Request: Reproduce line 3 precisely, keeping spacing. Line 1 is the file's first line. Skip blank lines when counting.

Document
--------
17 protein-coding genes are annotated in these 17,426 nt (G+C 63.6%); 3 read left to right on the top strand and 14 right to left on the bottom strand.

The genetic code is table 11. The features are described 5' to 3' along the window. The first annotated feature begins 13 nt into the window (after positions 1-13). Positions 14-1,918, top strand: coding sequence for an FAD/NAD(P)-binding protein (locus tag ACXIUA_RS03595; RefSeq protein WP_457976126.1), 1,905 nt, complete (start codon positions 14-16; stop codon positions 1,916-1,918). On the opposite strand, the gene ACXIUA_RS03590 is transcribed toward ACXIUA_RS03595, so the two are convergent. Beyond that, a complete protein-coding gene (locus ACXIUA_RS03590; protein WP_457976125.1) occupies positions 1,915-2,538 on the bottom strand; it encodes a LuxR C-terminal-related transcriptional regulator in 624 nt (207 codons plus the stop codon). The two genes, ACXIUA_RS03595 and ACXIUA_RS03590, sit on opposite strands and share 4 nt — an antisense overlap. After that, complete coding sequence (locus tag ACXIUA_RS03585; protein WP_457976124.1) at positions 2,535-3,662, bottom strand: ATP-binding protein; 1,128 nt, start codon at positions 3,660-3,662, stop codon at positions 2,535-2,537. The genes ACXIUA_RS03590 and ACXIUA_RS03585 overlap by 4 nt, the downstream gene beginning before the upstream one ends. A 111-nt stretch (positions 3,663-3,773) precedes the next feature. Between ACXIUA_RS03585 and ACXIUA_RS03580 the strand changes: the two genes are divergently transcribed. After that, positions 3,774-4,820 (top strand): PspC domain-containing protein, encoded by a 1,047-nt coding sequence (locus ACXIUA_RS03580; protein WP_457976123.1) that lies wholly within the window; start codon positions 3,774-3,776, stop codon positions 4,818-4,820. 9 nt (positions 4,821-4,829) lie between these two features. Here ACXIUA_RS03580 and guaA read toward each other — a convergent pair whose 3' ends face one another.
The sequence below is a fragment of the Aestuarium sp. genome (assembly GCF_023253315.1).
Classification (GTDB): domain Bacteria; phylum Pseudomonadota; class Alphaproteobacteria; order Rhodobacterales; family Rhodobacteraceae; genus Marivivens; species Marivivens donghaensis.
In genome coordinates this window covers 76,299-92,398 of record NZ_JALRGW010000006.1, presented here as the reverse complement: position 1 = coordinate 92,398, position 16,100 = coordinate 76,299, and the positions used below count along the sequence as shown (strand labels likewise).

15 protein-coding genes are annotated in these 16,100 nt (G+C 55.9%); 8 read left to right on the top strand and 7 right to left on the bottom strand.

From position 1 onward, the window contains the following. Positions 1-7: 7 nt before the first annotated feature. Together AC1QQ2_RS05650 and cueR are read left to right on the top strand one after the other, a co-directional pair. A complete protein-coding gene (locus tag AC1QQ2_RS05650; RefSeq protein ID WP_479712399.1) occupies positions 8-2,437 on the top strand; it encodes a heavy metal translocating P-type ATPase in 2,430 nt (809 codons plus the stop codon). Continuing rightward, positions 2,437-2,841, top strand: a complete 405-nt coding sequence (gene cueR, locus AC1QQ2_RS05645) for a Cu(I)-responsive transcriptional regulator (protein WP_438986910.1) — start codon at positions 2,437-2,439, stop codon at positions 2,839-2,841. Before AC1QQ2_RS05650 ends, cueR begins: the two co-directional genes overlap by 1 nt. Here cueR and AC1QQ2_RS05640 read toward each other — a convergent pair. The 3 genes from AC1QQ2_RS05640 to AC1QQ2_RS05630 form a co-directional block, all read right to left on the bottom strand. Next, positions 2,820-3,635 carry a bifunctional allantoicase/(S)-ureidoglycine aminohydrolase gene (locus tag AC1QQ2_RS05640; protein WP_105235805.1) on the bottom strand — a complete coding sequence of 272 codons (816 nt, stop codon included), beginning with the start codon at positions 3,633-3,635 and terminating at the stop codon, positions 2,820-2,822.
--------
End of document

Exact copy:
The sequence below is a fragment of the Aestuarium sp. genome (assembly GCF_023253315.1).